Normally, I’m extremely sceptical about the whole concept of “writing from experience” for the simple reason that your imagination will often produce far more interesting stories than your memories will. However, using your weird experiences for inspiration is the one exception to this rule.

If you add some of your own weird experiences or bizarre “insider knowledge” about something to your story – either directly or indirectly – then it will make it a lot more fascinating to read.

And, I know what you are thinking – “I’ve lived a rather ordinary life. There’s nothing interesting enough in there to write about.

I can almost guarantee that this is wrong.

The fact is that we’ve all either got slightly eccentric interests, have had at least one slightly unusual experience and/or have a unique perspective on a supposedly “common” part of life.

You see, because we’re all different people with different lives, the whole question of what is and isn’t “strange” is a matter of opinion more than anything else. One person’s “strange” is another person’s “normal” and vice versa.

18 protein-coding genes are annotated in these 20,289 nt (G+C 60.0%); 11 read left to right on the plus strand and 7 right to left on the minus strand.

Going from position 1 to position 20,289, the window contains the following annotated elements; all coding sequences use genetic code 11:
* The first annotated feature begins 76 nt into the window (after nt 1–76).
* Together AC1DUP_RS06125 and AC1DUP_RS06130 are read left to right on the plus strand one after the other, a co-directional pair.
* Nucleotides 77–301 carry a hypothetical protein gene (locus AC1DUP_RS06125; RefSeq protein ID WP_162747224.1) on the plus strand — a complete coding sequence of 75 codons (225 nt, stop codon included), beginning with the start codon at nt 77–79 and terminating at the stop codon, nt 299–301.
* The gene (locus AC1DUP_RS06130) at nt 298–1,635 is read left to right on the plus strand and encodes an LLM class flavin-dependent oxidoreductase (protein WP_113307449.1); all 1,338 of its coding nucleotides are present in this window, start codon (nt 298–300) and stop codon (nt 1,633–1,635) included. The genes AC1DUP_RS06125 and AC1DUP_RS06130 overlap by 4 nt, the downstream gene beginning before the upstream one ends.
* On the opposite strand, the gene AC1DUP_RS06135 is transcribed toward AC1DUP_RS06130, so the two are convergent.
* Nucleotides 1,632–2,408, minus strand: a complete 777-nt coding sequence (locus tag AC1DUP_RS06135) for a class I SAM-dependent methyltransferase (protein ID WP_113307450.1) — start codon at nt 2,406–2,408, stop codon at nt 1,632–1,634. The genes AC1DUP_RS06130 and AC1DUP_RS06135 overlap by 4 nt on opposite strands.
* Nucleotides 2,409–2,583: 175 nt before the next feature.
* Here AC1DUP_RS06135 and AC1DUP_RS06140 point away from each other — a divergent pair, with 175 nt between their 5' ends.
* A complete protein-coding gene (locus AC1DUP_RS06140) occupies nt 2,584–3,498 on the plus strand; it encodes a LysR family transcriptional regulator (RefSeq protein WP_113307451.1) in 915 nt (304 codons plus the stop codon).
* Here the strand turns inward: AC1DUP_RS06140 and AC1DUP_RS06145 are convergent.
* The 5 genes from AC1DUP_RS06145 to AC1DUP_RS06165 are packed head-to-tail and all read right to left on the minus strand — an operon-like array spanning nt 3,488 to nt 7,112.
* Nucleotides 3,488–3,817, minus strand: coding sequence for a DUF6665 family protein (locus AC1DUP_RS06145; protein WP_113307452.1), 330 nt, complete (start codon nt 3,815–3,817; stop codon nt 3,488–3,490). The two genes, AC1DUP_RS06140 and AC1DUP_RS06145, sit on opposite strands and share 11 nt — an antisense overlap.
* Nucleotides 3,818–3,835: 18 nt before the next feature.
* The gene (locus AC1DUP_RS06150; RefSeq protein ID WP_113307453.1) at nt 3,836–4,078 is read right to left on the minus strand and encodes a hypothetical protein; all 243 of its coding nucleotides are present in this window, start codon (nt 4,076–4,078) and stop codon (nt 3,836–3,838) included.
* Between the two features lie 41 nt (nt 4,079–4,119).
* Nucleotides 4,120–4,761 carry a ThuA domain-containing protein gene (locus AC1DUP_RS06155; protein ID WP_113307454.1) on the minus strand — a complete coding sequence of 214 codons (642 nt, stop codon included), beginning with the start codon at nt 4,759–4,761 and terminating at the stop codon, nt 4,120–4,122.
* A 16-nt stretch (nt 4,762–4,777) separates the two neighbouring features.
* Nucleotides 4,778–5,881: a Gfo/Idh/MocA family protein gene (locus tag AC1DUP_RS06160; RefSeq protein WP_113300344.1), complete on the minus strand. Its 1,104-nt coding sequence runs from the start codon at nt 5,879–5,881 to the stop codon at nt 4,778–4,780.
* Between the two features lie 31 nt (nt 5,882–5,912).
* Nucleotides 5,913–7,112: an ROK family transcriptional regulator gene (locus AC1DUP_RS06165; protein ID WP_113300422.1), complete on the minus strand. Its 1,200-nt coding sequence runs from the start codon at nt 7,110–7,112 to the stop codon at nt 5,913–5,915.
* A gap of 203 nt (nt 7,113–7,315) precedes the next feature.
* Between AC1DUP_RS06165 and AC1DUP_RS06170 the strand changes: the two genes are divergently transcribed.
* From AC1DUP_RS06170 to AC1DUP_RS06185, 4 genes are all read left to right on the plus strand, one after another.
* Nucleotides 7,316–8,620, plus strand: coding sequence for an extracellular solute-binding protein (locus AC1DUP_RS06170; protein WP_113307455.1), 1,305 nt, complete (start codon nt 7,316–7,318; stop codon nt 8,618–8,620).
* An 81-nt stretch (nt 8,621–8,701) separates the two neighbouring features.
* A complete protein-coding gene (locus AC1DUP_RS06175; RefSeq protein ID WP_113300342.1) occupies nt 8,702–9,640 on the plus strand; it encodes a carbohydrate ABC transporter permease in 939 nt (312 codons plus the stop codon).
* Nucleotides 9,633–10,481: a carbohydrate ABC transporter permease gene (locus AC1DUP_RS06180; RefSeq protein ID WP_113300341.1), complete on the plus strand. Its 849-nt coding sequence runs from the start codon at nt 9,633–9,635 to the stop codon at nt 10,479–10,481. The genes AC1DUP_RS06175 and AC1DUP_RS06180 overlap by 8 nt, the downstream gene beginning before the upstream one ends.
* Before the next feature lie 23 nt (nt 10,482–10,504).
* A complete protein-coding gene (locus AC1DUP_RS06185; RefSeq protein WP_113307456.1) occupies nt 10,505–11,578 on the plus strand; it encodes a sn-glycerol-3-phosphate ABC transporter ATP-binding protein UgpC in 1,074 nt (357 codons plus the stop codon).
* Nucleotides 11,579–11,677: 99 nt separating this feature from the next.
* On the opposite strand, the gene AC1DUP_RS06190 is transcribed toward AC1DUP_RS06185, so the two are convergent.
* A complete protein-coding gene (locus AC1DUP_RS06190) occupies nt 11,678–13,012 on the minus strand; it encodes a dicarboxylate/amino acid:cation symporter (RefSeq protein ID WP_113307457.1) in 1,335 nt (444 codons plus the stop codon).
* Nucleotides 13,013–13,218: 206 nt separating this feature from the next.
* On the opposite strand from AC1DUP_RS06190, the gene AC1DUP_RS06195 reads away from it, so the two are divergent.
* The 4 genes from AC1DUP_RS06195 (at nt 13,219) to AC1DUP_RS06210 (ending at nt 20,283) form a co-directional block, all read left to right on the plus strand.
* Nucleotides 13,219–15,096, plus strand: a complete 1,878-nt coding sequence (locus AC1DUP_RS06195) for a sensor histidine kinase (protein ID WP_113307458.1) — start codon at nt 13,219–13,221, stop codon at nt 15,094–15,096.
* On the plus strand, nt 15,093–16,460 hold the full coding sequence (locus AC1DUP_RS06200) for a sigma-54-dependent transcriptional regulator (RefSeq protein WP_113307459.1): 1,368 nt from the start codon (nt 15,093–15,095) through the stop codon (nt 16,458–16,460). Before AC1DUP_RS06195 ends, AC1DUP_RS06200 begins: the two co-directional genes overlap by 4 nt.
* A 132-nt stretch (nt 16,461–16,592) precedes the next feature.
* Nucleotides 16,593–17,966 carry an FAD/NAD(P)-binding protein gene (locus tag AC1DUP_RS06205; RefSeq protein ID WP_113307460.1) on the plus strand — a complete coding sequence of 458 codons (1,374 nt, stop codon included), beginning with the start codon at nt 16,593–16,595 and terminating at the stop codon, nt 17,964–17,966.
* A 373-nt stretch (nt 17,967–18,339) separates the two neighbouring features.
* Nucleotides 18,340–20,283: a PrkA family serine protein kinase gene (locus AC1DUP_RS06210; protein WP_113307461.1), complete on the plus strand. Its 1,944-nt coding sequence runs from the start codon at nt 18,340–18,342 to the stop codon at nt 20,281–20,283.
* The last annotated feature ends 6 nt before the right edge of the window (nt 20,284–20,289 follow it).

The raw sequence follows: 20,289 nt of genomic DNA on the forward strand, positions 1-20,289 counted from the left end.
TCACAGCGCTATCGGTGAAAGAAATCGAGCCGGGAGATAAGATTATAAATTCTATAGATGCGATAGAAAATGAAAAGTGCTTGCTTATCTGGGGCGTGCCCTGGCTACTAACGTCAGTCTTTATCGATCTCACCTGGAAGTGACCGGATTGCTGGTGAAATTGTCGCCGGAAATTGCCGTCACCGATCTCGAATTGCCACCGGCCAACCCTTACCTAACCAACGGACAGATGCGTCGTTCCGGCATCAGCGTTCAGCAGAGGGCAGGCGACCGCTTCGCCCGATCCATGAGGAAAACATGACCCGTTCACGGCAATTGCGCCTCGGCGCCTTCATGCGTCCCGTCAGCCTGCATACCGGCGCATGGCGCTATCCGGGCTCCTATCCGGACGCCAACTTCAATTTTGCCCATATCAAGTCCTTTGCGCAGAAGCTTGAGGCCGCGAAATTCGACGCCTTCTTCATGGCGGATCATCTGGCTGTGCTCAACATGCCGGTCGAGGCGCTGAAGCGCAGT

You might have to do a bit of introspection and thinking, but I can pretty much guarantee that there’s something in your life that other people would find “weird” or “interesting” if you found a compelling way to write about it.

But, of course, we live in a world that places way too much emphasis on being “normal”. So, although it may be easy for you to find the “weird” parts of your own life, the idea of writing about them might seem more than a little bit intimidating.

If you start to worry about this, then just remember that you’re writing fiction. No-one expects it to be true, so you can find all sorts of sneaky ways to hide autobiographical stuff in your stories. If anyone asks you about it, then just tell them that you did a lot of research before writing your story – which, in a way, you actually did.

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Anyway, I hope that this was useful 🙂